In the last ever series of the popular TV show Downton Abbey, there had been a theme of facing up to the financial reality of the new order and reducing the number of servants in the household. The drama had reached the 1920s, and the butler, Carson, informed Lord Grantham that another maid had handed in her notice as the fixed hours of shop work were preferable to longer hours in the house. The story reflected what had been happening with many of our ancestors who were in domestic service in post World War 1 Britain, with the lure of other work drawing them away.
At the time of the 1851 census, there were more than one million people in domestic service in England and Wales. This figure was exceeded only by those who were employed as agricultural labourers, farm servants or shepherds. Throughout subsequent census years the numbers working as servants rise, but by 1911 they were starting to reduce, despite the fact that the population was increasing.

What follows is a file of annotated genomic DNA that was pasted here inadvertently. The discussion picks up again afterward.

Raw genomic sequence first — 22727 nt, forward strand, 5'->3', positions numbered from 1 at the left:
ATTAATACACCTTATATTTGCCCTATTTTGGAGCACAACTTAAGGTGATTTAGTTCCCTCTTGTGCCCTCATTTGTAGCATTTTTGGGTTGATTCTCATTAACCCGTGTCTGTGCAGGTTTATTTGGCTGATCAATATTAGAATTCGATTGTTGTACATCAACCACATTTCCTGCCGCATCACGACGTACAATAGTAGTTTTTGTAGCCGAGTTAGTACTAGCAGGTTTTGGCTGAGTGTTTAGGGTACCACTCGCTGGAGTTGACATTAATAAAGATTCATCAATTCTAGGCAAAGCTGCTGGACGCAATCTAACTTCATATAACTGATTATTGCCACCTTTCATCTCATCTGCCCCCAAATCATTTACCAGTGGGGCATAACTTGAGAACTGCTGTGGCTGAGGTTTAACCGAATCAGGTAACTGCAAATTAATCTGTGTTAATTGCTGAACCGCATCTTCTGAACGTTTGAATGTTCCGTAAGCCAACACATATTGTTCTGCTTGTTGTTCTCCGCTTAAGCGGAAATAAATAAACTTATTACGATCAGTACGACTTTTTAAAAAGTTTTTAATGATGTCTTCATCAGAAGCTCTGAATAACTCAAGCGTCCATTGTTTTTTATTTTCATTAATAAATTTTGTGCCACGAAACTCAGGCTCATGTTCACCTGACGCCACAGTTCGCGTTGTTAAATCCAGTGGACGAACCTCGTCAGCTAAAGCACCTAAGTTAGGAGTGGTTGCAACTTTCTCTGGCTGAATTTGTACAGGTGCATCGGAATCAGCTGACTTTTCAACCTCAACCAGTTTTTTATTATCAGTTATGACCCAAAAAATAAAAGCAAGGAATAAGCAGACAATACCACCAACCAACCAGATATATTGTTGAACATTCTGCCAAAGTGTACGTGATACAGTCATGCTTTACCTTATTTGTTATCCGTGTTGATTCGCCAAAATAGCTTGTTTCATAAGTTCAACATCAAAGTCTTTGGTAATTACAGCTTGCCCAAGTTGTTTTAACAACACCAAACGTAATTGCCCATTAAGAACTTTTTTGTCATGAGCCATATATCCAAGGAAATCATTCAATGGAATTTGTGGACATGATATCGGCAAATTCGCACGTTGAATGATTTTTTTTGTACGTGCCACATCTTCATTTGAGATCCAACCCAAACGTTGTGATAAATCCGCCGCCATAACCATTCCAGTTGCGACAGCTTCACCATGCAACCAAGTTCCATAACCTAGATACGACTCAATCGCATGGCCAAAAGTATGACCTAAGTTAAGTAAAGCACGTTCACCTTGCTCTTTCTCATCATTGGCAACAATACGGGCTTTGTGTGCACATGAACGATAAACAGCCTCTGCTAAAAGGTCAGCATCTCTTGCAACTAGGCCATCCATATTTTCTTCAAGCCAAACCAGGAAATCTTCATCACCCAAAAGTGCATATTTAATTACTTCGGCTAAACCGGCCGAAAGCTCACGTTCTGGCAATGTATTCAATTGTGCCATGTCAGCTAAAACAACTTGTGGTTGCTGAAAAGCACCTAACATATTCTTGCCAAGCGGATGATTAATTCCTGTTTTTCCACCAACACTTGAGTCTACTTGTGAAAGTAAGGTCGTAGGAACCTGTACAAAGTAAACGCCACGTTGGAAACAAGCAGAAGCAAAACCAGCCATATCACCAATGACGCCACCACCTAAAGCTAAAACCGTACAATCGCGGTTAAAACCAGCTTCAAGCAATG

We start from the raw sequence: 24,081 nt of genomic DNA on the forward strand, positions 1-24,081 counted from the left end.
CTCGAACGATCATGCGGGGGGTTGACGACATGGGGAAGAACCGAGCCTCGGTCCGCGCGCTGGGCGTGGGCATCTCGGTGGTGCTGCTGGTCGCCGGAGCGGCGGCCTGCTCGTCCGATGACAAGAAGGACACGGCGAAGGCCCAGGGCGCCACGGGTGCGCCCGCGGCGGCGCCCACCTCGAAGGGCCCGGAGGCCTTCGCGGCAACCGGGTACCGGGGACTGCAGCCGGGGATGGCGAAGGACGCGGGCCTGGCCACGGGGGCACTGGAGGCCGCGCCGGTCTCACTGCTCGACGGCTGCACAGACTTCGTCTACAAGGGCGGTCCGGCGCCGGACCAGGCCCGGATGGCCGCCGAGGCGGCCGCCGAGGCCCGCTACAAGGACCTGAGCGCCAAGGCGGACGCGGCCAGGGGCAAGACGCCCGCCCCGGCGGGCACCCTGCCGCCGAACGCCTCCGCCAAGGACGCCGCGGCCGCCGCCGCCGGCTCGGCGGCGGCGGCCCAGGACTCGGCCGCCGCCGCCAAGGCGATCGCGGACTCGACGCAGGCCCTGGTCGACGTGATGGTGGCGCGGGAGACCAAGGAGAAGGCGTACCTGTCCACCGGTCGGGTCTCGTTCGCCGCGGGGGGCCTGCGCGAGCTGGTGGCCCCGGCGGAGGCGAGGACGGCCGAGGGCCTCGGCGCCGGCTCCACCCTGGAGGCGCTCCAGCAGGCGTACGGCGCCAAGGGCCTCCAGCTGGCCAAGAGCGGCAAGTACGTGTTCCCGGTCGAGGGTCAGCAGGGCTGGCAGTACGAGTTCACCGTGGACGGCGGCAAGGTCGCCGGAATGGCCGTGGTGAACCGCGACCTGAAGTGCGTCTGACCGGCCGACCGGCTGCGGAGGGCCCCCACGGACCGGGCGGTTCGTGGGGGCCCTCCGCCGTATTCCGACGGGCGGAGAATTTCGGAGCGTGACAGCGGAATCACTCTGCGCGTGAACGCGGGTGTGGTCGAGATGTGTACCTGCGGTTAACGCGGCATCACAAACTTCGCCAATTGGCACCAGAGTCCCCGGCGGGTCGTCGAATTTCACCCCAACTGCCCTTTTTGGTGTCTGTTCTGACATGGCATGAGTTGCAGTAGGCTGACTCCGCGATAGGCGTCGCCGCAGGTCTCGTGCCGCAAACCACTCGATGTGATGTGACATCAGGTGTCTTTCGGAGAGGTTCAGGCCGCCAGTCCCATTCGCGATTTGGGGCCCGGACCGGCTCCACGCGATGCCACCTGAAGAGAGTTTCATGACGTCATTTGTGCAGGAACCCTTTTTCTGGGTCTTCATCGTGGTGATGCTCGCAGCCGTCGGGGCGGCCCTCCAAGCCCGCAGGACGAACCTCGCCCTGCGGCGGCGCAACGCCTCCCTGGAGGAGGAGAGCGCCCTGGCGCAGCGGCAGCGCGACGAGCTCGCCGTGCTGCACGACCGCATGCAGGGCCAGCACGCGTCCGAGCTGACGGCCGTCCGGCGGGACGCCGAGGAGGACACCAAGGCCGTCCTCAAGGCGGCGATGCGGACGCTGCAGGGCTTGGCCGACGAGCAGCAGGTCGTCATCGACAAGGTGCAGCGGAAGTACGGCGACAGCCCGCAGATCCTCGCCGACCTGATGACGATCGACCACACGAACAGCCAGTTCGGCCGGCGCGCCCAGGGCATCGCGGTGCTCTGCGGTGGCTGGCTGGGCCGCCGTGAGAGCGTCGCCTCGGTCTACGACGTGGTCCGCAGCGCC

A domestic servant worked long hours. Whilst they would be provided with accommodation, in return the servant was expected to give up their whole time to their master or mistress and obey their lawful instructions relating to their employment. In some cases, the relationship between servant and master may have broken down and there were certainly instances where a servant was dismissed without warning.
A servant could be sacked for gross immoral conduct; for wilfully misappropriating their master or mistress's property; or for wilful disobedience. There is a law case from 1800 where a servant asked permission to be absent from their master's house for a night, in order to visit their sick mother. Their request was refused, as their employer could not do without their presence in the house overnight. The servant absented themselves anyway. When it reached court, the verdict was in the employer's favour - as the servant had disobeyed their master's lawful orders in the regular course of their employment.